This sense of control is further enhanced by a roomy cockpit (80mm stem, 760mm wide bars), and middle-of-the-road 455mm chainstays, which are long enough to feel stable at speed, but short enough that it’s easier to maintain uphill traction in a seated position.
Felt has also done a nice job with component spec. For a relatively modest $3000 you get a use-expanding 100mm RockShox Bluto suspension fork, crisp Shimano XT shifters, rear derailleur and cassette, a RaceFace 30t crankset, and house brand carbon bars and seatpost. The flipside, obviously, is an aluminum frame and generic wheels with so-so hubs and a lack of easy tubeless set-up. All together that adds up to a smooth operating, but slightly portly 31.8-pound bike (size large) that doesn’t have the fastest rear wheel engagement.
Tire spec is also a good-and-bad proposition. The quick rolling 4” Schwalbe Jumbo Jims are collectively about a pound lighter than much of the competition. But their minimalist tread gets overmatched pretty quickly in soft snow situations, and the thin, flexible casing is a flat waiting to happen on aggressive dirt trail rides. The good news is that the DD 10 has ample tire clearance (at least up to 4.8”) so it’s possible to play around with various tires depending on how and where you intend to use this bike.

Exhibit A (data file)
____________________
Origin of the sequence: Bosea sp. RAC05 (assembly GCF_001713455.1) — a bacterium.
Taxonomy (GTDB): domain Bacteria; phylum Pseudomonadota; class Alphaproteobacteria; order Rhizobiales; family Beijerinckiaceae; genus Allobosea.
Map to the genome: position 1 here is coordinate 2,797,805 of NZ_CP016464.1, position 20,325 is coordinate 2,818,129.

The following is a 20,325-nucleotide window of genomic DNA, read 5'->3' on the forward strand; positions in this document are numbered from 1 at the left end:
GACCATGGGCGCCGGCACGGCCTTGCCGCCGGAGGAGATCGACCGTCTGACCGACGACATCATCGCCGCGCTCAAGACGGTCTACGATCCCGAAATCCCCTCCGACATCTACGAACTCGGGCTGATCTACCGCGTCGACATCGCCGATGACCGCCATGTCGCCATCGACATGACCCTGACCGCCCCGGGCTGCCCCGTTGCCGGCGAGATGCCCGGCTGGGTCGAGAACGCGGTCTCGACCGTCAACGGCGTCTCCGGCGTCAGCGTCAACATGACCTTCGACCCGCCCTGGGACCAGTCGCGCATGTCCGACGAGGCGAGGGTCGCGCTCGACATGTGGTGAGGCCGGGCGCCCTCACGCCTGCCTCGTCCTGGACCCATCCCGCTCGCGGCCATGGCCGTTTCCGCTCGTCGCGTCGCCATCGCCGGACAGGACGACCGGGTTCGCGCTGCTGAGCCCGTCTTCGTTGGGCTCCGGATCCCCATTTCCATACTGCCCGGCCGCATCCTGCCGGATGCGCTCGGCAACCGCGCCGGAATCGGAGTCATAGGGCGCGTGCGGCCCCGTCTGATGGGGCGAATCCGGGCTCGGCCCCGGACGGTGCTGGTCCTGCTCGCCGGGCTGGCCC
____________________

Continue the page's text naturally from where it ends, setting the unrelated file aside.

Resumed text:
Other notable features include thru-axles front and rear, a stiffness enhancing tapered headtube, partial internal cable routing, solid braking performance (thank you 180mm front rotor), front and rear rack mounts if you decide you want to ride across Antarctica, good frame bag clearance, and an understated by attractive paint scheme that has a cool army tank-look to it.
Points are taken off for the tall’ish standover height, the aforementioned overall heft, and a 1x gearing set-up with 30t chainring with 11-40 cassette that will simply be too tall for a lot of riders.
Niggles aside, the Felt DD 10 is a truly great option for the rider willing to make a moderate financial commitment to wintertime fat biking, but who isn’t looking to race at the top level — and wants to leave the door open for riding year round. Alternatively, if winter-only riding is your goal, take a look at the Felt DD30, which boasts many of the same features and components (save the RockShox Bluto) and costs $1000 less.
For more info visit www.feltbicycles.com.